Picture: REUTERS
Picture: REUTERS

London — Oil prices fell on Thursday as new restrictions to stem a surge in Covid-19 infections have increased uncertainty over the outlook for economic growth and a recovery in fuel demand.

Brent crude futures dropped 70 US cents, or 1.6% to $42.62 a barrel at 9.05am GMT, while US West Texas Intermediate (WTI) crude futures were down 69c, or 1.7%, to $40.35.

Some European countries are reviving curfews and lockdowns to try to contain the rise in new coronavirus cases, with Britain expected to impose tougher Covid-19 restrictions on London from midnight on Friday.

A third of France's population has been placed under nightly curfew to tackle climbing infections.

India, the world's third biggest oil consumer, is on track to overtake United States with the world's most Covid-19 infections, and is bracing for a surge of cases in coming weeks as it heads into its main holiday season.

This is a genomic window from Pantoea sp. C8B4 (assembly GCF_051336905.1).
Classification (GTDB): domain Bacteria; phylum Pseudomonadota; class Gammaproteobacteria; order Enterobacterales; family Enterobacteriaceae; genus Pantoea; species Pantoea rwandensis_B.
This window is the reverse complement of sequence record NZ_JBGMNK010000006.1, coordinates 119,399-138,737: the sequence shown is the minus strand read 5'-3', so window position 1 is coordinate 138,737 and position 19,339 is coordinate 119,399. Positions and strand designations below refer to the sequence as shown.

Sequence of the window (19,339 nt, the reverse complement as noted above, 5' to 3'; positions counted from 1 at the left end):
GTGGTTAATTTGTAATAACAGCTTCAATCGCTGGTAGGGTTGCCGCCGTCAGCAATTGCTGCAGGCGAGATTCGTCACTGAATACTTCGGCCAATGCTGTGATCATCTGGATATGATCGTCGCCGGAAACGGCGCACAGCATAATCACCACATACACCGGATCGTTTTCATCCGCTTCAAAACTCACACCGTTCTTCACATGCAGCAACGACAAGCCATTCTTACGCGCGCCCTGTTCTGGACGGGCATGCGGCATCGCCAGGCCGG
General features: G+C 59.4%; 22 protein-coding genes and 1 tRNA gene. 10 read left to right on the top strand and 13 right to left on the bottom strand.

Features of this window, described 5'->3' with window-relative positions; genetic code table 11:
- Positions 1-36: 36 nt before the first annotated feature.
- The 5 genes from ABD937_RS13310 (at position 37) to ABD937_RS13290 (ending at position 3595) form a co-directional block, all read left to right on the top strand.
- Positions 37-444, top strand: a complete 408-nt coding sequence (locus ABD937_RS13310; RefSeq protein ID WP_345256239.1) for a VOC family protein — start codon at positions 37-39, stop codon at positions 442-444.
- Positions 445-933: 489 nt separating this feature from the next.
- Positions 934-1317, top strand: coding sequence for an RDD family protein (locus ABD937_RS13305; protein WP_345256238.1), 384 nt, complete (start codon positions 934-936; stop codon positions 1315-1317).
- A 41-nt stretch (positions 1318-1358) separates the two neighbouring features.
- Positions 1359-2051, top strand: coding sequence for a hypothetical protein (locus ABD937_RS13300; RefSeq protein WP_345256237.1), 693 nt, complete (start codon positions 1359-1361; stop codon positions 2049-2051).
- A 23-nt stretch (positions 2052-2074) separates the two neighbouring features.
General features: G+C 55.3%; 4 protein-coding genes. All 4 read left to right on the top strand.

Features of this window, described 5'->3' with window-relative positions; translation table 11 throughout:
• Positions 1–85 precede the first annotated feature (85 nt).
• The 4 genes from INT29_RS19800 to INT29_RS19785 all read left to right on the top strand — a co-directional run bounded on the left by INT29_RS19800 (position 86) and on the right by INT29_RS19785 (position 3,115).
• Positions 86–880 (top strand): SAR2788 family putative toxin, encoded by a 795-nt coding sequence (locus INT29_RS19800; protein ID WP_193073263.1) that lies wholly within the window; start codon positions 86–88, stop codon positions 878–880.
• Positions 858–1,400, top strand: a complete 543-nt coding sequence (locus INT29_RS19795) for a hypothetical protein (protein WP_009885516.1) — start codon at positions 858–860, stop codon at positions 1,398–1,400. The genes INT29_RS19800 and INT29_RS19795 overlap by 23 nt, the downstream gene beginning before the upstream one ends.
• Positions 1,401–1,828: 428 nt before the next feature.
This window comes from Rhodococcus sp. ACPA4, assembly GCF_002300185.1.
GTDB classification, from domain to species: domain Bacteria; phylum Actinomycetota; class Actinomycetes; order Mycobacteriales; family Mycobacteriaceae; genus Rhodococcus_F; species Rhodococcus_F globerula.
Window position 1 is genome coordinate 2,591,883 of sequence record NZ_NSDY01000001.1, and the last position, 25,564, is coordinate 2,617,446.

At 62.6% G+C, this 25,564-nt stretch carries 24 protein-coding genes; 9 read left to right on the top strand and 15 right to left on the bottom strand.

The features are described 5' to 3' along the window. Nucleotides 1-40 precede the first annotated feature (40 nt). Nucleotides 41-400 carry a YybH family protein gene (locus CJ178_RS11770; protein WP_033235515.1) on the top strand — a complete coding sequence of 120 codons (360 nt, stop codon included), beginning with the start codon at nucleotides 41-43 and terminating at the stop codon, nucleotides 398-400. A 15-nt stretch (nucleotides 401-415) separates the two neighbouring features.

"If demand weakens noticeably, Opec+ will have no choice but to call off its production increase if it does not want to risk a renewed oversupply and another price slide," Commerzbank said.

Opec and its allies, together called Opec+, had 102% compliance with their agreement to cut oil supply in September, two Opec+ sources told Reuters ahead of a technical committee meeting on Thursday.

Opec+ is due to taper production cuts by two-million barrels per day (bpd), from 7.7-million bpd currently, in January.

The International Energy Agency said on Wednesday that a second wave of coronavirus infections could complicate efforts by producers to balance the market.

A fall in US inventories last week limited the fall in prices, however.

The American Petroleum Institute industry group said US crude, petrol and distillate inventories all fell in the week to October 9, according to a report released after market close on Wednesday.

The US Energy Information Administration is due to release its weekly data on Thursday, a day later than normal following a public holiday. 



Would you like to comment on this article or view other readers' comments?
Register (it’s quick and free) or sign in now.

Speech Bubbles

Please read our Comment Policy before commenting.